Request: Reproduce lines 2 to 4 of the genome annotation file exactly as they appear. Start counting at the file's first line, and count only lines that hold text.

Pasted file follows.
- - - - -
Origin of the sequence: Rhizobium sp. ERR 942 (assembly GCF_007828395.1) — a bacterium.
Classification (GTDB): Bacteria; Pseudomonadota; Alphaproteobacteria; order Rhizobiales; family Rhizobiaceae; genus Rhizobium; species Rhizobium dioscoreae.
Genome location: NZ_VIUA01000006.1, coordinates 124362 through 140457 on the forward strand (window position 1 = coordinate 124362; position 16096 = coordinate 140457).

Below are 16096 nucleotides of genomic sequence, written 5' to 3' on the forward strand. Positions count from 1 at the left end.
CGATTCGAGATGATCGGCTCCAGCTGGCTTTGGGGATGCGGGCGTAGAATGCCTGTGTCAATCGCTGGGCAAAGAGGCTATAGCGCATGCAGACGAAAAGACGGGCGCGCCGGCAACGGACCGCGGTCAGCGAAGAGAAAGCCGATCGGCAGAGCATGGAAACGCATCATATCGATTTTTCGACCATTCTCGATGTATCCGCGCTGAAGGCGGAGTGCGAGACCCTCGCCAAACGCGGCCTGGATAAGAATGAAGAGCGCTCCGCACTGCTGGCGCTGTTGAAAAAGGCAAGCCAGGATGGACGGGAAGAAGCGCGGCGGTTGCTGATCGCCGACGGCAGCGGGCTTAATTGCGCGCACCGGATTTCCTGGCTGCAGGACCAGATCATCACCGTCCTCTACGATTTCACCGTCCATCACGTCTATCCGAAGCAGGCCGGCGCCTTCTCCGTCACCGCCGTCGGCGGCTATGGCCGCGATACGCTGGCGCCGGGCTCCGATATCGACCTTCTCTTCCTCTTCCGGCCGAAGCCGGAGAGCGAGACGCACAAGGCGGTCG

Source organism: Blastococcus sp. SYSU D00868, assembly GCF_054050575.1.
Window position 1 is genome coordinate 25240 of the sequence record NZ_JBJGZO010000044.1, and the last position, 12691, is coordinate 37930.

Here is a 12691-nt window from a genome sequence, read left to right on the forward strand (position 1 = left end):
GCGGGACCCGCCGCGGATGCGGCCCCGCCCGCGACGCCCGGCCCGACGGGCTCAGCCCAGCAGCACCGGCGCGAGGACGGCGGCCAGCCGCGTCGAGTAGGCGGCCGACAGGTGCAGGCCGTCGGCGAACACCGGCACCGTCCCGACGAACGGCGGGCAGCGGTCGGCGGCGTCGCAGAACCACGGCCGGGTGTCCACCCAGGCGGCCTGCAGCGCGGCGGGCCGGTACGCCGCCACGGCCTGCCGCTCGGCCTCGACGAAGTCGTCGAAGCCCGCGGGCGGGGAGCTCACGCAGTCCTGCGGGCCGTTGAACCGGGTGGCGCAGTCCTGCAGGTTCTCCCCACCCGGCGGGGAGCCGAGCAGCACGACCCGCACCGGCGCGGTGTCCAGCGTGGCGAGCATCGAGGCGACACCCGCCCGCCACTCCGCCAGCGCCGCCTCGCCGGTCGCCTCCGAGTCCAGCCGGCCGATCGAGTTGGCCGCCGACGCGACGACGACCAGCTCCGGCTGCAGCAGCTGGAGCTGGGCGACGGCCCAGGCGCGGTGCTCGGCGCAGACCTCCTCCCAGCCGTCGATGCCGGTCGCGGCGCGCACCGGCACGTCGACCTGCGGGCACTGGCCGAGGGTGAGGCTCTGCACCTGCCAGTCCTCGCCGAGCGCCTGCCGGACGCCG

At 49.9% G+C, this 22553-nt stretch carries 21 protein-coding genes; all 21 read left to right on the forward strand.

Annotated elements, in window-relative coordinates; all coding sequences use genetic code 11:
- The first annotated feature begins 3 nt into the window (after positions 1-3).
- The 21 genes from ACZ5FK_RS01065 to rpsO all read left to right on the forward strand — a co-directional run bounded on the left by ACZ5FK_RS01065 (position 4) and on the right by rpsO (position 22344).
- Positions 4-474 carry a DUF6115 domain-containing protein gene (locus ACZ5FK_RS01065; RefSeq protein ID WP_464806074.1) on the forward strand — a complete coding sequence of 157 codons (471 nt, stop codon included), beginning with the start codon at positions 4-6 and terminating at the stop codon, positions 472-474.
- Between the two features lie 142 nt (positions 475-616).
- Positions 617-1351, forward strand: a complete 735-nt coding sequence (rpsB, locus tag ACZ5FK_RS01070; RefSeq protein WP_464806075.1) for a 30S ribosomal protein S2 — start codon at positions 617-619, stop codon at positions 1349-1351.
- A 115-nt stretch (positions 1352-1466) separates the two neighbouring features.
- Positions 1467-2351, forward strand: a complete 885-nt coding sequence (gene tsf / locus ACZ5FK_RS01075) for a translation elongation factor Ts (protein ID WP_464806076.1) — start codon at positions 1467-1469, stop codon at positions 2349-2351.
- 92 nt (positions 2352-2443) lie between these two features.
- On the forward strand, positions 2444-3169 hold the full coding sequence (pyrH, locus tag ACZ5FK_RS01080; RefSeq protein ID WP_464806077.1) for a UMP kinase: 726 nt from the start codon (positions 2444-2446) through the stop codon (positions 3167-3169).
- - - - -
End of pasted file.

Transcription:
Classification (GTDB): Bacteria; Pseudomonadota; Alphaproteobacteria; order Rhizobiales; family Rhizobiaceae; genus Rhizobium; species Rhizobium dioscoreae.
Genome location: NZ_VIUA01000006.1, coordinates 124362 through 140457 on the forward strand (window position 1 = coordinate 124362; position 16096 = coordinate 140457).

Below are 16096 nucleotides of genomic sequence, written 5' to 3' on the forward strand. Positions count from 1 at the left end.